A crash report collects, synthesizes and presents data that helps developers understand, diagnose, and fix the underlying problem.
On this page we break down a crash report to give you detailed understanding of its contents.Crash Name and Stack Key
The top left of a crash report provides critical information for labeling and sorting crashes. You can identify the crash by its unique crash ID. Next to the crash ID is an icon that indicates on what platform the crash occurred. Finally, to the right of the crash ID, you can use the containing Stack Key link to navigate to the group of all similar crashes.
The next and previous buttons allow you to quickly navigate between crashes and the reprocess button allows you to re-analyze a crash report. You might reprocess after you may have made configuration changes that affect the analysis, such as adding an additional symbol server, configuring a common symbol store, or setting the Electron symbols option via the Options page. Or, if BugSplat was unable to analyze your crash due to a transient problem, the reprocess button should resolve the issue.
This component contains a summary of the crash including information on the user that was affected, the exception showing the reason for the crash, when the crash occured, as well as a variety of other self-explanatory data.
After determining what course you should take with your crash, you can use the tools on the right-hand side to leave a comment for yourself or a team member, or to create a defect in your bug tracking system.
BugSplat works with most popular bug tracker/defect tracker tools. Find our full list here. If you don't see your tool let us know and we'll add it for you.
These six tabs to give additional information about the crash. The information is similar to what you would find if you managed to capture the crash in a debugger.
The Active Thread tab shows the thread ID of the thread that crashed as well as the complete stack trace at crash time. The top of this stack trace is the line of code that caused the exception. Next to each row of the call stack is a carrot that expands the row to give you additional details. Expanding the row will display a button that allows you to group your call stack at that level. Additionally, for Windows Native crashes, expanding the row will reveal the value of function arguments and local variables.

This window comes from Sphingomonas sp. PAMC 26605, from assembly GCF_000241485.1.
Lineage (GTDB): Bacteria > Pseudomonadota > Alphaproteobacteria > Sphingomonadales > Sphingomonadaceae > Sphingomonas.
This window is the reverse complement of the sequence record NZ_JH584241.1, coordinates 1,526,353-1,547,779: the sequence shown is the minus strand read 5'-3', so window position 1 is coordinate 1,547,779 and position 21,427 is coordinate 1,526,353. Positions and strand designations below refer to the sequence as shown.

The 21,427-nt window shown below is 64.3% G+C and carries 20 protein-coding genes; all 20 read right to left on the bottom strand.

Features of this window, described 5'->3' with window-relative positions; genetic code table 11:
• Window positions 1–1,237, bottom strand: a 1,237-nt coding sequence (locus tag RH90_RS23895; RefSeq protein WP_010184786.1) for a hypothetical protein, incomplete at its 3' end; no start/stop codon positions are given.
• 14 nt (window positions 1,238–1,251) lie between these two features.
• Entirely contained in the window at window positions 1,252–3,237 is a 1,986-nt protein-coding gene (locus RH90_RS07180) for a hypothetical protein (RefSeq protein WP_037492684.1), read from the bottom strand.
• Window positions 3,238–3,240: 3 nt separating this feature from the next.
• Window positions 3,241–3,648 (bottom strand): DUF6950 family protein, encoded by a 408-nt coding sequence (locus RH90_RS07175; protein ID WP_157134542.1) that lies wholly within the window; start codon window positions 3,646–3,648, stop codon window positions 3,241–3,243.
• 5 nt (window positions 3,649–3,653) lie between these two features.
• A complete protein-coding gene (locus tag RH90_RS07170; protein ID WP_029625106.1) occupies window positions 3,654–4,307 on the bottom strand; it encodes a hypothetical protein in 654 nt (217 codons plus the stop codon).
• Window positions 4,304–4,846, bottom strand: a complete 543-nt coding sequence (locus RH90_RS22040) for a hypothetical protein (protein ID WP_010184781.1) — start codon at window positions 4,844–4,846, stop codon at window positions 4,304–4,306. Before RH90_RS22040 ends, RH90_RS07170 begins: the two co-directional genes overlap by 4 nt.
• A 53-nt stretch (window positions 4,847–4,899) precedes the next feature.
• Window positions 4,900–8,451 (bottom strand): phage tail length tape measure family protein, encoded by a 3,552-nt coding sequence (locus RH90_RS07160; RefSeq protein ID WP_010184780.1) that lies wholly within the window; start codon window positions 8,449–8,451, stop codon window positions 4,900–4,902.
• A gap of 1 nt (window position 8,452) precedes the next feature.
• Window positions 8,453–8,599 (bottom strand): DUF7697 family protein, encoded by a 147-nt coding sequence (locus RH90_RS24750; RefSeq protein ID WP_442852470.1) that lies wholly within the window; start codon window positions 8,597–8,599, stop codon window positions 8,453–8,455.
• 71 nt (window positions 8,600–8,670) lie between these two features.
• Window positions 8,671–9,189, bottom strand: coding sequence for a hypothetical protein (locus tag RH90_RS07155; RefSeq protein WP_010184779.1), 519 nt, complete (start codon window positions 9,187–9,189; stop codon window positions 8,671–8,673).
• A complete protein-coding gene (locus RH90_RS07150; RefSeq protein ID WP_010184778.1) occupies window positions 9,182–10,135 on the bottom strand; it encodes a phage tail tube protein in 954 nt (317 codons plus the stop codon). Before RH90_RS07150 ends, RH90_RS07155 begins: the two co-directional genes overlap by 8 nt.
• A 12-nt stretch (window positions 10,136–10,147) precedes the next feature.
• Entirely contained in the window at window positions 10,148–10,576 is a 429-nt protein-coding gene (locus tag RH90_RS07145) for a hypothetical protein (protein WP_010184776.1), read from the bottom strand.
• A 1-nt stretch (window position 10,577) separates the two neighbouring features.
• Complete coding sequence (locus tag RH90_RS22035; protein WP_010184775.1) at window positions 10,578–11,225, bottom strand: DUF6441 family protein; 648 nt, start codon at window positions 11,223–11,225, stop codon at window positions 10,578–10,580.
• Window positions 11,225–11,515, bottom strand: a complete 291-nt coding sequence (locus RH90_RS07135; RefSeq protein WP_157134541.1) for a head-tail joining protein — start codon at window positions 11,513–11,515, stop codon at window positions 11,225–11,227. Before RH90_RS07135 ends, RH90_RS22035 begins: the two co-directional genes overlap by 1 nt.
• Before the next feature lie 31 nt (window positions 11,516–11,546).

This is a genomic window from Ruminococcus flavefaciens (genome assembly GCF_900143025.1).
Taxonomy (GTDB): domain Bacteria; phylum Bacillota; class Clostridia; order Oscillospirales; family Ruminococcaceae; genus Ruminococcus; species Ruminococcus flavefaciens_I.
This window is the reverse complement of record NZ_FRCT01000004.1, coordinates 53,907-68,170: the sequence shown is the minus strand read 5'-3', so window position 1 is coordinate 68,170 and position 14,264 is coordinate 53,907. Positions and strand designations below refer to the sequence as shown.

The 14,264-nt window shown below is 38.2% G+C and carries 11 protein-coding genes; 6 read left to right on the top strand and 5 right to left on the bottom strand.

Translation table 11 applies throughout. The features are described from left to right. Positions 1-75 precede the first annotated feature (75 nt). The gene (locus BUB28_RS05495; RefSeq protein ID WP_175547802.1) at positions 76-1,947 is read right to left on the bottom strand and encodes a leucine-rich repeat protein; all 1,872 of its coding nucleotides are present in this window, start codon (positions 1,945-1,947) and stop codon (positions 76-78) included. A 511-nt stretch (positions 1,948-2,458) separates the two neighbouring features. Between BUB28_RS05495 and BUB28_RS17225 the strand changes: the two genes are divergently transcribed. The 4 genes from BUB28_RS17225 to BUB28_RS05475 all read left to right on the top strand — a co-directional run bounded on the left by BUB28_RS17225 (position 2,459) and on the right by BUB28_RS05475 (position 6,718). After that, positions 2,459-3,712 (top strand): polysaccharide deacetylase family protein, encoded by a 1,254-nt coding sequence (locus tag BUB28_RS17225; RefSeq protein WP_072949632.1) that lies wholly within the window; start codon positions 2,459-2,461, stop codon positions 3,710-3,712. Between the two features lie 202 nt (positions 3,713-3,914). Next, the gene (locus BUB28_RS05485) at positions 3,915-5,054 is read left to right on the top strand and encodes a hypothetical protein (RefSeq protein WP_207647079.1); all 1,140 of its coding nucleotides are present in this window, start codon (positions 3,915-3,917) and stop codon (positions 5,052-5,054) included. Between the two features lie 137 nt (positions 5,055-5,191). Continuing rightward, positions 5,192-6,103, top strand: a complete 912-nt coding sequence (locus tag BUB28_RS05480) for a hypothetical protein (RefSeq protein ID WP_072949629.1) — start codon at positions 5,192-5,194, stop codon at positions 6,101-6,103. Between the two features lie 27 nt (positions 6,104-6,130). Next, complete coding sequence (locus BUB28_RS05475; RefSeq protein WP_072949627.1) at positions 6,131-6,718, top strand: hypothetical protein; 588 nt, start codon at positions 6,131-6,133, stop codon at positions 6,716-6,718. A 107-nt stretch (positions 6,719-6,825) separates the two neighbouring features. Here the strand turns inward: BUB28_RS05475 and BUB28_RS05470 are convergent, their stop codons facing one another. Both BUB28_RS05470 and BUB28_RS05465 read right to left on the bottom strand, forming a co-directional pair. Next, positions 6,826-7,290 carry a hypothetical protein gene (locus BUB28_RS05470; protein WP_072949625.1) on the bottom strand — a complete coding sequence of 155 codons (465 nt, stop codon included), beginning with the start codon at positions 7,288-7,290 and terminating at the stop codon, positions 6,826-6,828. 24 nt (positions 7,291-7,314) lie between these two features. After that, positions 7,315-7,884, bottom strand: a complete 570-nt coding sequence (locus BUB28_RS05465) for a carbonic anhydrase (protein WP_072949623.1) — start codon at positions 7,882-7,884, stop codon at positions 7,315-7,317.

If the crash is significant enough to fix, or you need to do more work to determine how important it is, you’ll use these six tabs to get more information about what caused the crash to occur.
The Debugger Output tab shows the output from the debuggers running on BugSplat's backend. This tab contains information that could be used, for example, to help you diagnose why your crash report is missing symbolic information. Debugger Ouput information is available for Windows Native, .NET Framework, Breakpad, Crashpad and OS X crashes only.
The Other Threads tab shows what else was going on when the application crashed. Other thread information is available for Windows Native, .NET Framework, Breakpad, Crashpad and OS X crashes only.
The Registers tab shows the values of various system register at crash time. Registers information is available for Windows Native crashes only.
The Modules tab shows information on which modules were loaded at runtime. Modules information is available for Windows Native, .NET Framework, Breakpad, Crashpad and OS X crashes only.
The Debugger Output tab shows the standard output from the debuggers running on BugSplat's backend. This tab contains information that will help you diagnose why your crash report is missing stack information. Debugger Ouput information is available for Windows Native, .NET Framework, Breakpad, Crashpad and OS X crashes only.
The Attachments tab lists all the files that were sent along with your crash report.
The above example is from a Windows Native sample crash, but BugSplat works with a wide variety of other platforms. To learn more about what type of crash data you can expect from each please view our Platforms page.